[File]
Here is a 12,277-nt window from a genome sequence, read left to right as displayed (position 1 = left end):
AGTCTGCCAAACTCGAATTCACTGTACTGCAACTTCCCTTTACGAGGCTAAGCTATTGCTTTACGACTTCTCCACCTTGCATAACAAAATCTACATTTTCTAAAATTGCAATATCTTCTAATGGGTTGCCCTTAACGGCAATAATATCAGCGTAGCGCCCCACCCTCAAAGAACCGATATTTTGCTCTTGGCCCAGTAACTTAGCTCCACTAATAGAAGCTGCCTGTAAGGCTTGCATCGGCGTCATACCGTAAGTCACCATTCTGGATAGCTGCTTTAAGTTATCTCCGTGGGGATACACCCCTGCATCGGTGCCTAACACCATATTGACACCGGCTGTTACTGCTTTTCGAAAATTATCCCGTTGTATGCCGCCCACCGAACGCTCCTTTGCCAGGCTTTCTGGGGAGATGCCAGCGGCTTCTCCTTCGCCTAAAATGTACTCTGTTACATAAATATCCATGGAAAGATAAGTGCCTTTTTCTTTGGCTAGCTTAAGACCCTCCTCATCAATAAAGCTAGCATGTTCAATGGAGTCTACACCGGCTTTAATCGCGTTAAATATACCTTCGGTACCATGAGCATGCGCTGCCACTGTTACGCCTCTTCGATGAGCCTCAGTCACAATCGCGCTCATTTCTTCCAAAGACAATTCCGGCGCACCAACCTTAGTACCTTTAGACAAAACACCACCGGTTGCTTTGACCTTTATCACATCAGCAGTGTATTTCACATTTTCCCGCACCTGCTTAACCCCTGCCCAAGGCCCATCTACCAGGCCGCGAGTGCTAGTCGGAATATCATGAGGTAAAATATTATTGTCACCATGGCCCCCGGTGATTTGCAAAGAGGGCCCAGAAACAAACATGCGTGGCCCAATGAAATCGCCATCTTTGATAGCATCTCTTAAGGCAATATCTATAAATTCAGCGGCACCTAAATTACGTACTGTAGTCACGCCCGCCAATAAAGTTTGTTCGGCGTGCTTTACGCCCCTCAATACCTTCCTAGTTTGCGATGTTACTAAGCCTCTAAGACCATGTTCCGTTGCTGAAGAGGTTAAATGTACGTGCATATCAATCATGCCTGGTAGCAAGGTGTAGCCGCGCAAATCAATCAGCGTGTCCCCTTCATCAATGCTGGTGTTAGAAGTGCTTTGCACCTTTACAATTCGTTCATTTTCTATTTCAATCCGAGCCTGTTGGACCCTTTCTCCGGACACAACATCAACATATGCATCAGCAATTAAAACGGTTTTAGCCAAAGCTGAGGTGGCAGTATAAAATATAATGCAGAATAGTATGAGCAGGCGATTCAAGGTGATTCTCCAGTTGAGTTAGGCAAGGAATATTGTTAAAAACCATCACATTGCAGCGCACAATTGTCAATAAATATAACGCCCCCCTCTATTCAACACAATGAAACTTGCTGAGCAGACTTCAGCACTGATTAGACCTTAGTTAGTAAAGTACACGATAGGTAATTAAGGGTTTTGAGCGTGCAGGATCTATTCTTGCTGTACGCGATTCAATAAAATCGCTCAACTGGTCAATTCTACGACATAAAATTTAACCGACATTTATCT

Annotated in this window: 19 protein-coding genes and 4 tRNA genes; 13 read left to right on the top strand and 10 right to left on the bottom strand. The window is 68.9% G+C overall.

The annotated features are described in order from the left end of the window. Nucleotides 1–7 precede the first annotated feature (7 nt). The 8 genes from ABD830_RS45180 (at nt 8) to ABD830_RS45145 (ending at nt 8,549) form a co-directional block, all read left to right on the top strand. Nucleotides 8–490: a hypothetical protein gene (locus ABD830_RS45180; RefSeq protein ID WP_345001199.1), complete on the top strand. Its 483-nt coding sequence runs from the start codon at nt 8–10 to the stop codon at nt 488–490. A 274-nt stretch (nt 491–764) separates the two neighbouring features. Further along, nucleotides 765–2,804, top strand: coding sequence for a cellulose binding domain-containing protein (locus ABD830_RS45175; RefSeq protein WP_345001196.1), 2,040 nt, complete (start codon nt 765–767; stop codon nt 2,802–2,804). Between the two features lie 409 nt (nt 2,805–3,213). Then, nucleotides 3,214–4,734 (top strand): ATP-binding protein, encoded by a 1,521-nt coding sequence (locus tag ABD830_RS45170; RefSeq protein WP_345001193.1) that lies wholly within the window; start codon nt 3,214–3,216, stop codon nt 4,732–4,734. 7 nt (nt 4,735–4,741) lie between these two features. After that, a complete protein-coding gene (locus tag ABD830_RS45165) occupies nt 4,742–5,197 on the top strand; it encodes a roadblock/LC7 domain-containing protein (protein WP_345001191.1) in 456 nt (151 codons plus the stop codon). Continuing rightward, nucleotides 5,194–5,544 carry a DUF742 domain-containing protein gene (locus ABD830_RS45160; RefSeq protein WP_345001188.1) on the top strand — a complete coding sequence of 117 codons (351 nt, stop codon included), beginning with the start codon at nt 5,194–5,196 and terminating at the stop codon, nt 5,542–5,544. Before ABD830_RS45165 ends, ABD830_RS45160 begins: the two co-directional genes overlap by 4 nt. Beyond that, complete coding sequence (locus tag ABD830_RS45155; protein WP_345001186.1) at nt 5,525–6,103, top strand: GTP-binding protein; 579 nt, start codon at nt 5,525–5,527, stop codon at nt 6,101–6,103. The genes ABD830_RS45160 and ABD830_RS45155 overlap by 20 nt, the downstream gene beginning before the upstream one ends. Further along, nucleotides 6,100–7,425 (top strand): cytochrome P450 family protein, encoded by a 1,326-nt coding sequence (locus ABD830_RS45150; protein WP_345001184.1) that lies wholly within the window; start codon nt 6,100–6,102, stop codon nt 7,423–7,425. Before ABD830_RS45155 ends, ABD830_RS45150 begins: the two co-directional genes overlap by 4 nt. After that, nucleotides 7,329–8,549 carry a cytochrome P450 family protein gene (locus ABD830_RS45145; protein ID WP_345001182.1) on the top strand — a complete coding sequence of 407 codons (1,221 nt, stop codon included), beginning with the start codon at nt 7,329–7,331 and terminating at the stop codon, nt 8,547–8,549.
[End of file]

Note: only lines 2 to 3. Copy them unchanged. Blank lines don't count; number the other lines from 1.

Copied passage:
AGTCTGCCAAACTCGAATTCACTGTACTGCAACTTCCCTTTACGAGGCTAAGCTATTGCTTTACGACTTCTCCACCTTGCATAACAAAATCTACATTTTCTAAAATTGCAATATCTTCTAATGGGTTGCCCTTAACGGCAATAATATCAGCGTAGCGCCCCACCCTCAAAGAACCGATATTTTGCTCTTGGCCCAGTAACTTAGCTCCACTAATAGAAGCTGCCTGTAAGGCTTGCATCGGCGTCATACCGTAAGTCACCATTCTGGATAGCTGCTTTAAGTTATCTCCGTGGGGATACACCCCTGCATCGGTGCCTAACACCATATTGACACCGGCTGTTACTGCTTTTCGAAAATTATCCCGTTGTATGCCGCCCACCGAACGCTCCTTTGCCAGGCTTTCTGGGGAGATGCCAGCGGCTTCTCCTTCGCCTAAAATGTACTCTGTTACATAAATATCCATGGAAAGATAAGTGCCTTTTTCTTTGGCTAGCTTAAGACCCTCCTCATCAATAAAGCTAGCATGTTCAATGGAGTCTACACCGGCTTTAATCGCGTTAAATATACCTTCGGTACCATGAGCATGCGCTGCCACTGTTACGCCTCTTCGATGAGCCTCAGTCACAATCGCGCTCATTTCTTCCAAAGACAATTCCGGCGCACCAACCTTAGTACCTTTAGACAAAACACCACCGGTTGCTTTGACCTTTATCACATCAGCAGTGTATTTCACATTTTCCCGCACCTGCTTAACCCCTGCCCAAGGCCCATCTACCAGGCCGCGAGTGCTAGTCGGAATATCATGAGGTAAAATATTATTGTCACCATGGCCCCCGGTGATTTGCAAAGAGGGCCCAGAAACAAACATGCGTGGCCCAATGAAATCGCCATCTTTGATAGCATCTCTTAAGGCAATATCTATAAATTCAGCGGCACCTAAATTACGTACTGTAGTCACGCCCGCCAATAAAGTTTGTTCGGCGTGCTTTACGCCCCTCAATACCTTCCTAGTTTGCGATGTTACTAAGCCTCTAAGACCATGTTCCGTTGCTGAAGAGGTTAAATGTACGTGCATATCAATCATGCCTGGTAGCAAGGTGTAGCCGCGCAAATCAATCAGCGTGTCCCCTTCATCAATGCTGGTGTTAGAAGTGCTTTGCACCTTTACAATTCGTTCATTTTCTATTTCAATCCGAGCCTGTTGGACCCTTTCTCCGGACACAACATCAACATATGCATCAGCAATTAAAACGGTTTTAGCCAAAGCTGAGGTGGCAGTATAAAATATAATGCAGAATAGTATGAGCAGGCGATTCAAGGTGATTCTCCAGTTGAGTTAGGCAAGGAATATTGTTAAAAACCATCACATTGCAGCGCACAATTGTCAATAAATATAACGCCCCCCTCTATTCAACACAATGAAACTTGCTGAGCAGACTTCAGCACTGATTAGACCTTAGTTAGTAAAGTACACGATAGGTAATTAAGGGTTTTGAGCGTGCAGGATCTATTCTTGCTGTACGCGATTCAATAAAATCGCTCAACTGGTCAATTCTACGACATAAAATTTAACCGACATTTATCT

Annotated in this window: 19 protein-coding genes and 4 tRNA genes; 13 read left to right on the top strand and 10 right to left on the bottom strand. The window is 68.9% G+C overall.